The party was well-practiced by this time in waging domestic propaganda and fear campaigns to bolster its right to remain in power despite the policy disasters that it first designed and then deployed on its largely destitute citizens. The Great Leap Forward, from which tens of millions died of starvation, and the Cultural Revolution, in which society cannibalized itself, each carried more than enough intrinsic power to destroy the CCP. But the party survived, largely by maintaining an iron grip over domestic narratives and literally rewriting its own history.
Thus, in 1989, the party was not overwhelmingly concerned with defending itself from its domestic detractors. Arrests, detentions, and disappearances of ordinary citizens proliferated. Tanks roamed the streets of Beijing. Through the power of propaganda, terror tactics, and sleight of hand, the Party survived the next three years domestically, which it had expected to do.
Could it do the same internationally? The horrified reaction of the foreign community was paramount in the leadership’s mind. There was a key problem it could not overcome. Not only had worldwide media captured key images of the crackdown, but also the Chinese Communist Party could not manipulate the truth that the rest of the world was hearing from the first-hand accounts of those who had experienced the massacre and then evacuated back to their home countries. The atrocities that occurred in Beijing on June 4 – and intermittently for days later – had played out in the presence of the foreign diplomatic, business, and educational communities whose members lived in Beijing, many of them just a few minutes from the worst of the carnage, and some, in the later days, right in their backyards.
Then, as with the COVID-19 pandemic now, the Chinese Communist Party had to spin the story, lure the international community into its narrative, and dodge the blame.
The party was successful with the international community. Investment came roaring into China, along with technology. In 1992, when economic opportunities expanded for the everyday Chinese citizen, political issues and disillusionment took a back seat to the sudden ability to significantly improve one’s standard of living. Foreigners and Chinese alike both succumbed to something as old as the pyramids, and just as alluring: money.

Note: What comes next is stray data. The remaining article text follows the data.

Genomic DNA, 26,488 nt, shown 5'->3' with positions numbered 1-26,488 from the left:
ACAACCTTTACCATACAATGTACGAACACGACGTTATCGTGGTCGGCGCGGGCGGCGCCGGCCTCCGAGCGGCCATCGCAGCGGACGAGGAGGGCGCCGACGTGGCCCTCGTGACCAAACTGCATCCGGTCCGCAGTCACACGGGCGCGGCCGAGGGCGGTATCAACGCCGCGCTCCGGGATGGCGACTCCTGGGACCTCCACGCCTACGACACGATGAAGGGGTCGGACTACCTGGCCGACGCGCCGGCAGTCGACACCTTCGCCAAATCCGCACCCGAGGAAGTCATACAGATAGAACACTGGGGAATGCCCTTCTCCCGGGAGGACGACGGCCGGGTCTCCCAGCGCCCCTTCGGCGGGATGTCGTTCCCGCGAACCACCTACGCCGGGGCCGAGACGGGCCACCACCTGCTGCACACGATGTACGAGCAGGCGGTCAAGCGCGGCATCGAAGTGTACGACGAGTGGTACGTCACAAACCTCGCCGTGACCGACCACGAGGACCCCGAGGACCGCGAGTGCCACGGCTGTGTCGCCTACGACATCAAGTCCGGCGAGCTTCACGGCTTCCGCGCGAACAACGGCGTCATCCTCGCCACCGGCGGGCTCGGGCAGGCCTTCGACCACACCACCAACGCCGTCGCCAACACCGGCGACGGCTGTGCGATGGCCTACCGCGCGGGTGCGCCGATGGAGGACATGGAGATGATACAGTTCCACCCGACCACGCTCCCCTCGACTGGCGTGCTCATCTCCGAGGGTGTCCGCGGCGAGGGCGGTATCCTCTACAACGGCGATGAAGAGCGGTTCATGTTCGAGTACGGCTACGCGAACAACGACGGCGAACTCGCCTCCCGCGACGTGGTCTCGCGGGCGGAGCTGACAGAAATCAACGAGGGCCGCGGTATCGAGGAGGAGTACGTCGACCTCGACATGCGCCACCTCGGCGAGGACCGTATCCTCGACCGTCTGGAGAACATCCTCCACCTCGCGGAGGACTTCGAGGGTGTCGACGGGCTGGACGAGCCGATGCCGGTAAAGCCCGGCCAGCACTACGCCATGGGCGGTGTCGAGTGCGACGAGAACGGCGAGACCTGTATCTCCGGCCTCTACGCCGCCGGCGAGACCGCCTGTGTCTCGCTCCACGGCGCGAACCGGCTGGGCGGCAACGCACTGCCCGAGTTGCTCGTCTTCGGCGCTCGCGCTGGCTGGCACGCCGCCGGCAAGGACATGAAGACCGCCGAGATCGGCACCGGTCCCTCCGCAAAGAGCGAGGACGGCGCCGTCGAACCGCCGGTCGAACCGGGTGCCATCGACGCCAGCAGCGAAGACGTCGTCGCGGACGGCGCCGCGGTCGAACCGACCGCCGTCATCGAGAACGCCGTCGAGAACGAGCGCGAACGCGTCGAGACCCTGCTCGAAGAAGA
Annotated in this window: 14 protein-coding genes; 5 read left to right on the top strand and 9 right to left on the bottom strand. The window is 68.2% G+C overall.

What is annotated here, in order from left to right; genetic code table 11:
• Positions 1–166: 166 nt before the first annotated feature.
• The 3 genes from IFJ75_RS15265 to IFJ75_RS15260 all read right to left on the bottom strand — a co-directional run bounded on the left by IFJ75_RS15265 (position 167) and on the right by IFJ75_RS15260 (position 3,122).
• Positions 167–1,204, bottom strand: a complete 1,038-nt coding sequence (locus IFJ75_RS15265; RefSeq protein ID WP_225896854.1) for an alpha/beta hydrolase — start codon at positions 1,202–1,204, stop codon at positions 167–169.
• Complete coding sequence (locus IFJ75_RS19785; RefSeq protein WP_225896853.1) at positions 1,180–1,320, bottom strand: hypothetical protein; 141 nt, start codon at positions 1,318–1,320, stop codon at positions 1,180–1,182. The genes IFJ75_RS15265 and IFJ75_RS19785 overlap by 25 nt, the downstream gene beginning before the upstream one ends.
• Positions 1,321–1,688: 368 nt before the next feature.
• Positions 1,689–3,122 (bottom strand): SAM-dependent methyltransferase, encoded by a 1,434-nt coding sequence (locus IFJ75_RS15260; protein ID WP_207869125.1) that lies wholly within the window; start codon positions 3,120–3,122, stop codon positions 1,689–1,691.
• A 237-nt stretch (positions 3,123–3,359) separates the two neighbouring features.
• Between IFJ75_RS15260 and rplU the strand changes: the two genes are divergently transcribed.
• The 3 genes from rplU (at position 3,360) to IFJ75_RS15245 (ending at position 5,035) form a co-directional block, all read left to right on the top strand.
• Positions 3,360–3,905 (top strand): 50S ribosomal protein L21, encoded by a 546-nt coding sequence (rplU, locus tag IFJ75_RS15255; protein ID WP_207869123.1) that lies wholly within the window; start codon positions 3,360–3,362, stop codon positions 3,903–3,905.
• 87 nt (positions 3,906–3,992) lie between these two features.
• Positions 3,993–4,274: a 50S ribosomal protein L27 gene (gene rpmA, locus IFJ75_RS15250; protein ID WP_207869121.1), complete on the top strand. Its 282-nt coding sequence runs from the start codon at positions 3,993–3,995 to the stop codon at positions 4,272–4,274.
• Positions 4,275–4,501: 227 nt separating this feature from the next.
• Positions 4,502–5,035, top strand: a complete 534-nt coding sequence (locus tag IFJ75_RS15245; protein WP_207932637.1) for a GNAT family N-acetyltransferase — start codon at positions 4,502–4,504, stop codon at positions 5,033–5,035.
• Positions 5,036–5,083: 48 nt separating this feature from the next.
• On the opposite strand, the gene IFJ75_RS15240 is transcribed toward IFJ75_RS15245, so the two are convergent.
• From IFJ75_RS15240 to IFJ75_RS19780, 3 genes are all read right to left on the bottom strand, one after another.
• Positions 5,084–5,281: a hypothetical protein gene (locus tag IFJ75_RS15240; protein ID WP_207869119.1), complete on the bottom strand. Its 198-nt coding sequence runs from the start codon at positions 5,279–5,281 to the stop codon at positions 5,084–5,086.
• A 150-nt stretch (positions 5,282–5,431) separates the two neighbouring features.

Today, as the Chinese Communist Party perseveres in its own perpetuation, it is using lessons learned from past attacks on its legitimacy to overcome its critics and maintain its power. It remains to be seen whether the international community will hold fast to calling the CCP to account for its role in the pandemic. One dynamic is different this time: In all other cases of the atrocities that have occurred due to Chinese Communist Party practices and policies, the impact has largely been domestic or related to the disputed status of ethnic minorities. As awful as the resulting deaths and hardships have been, however, they have been consequences which the international community mostly did not directly feel itself.
This time it’s different. With everyone in the world now having been affected in direct and highly personal ways by COVID-19 – through death, illness, job loss, economic hardship, deprivation of education, and family separation – it remains to be seen what the Chinese Communist Party will do if the crescendo of international voices finally comes crashing down upon it to answer for its part in the pandemic. As deft and wily as the party has proven itself to be in the past to escape consequences for its behavior, its shape-shifting skills may not be enough to protect it this time.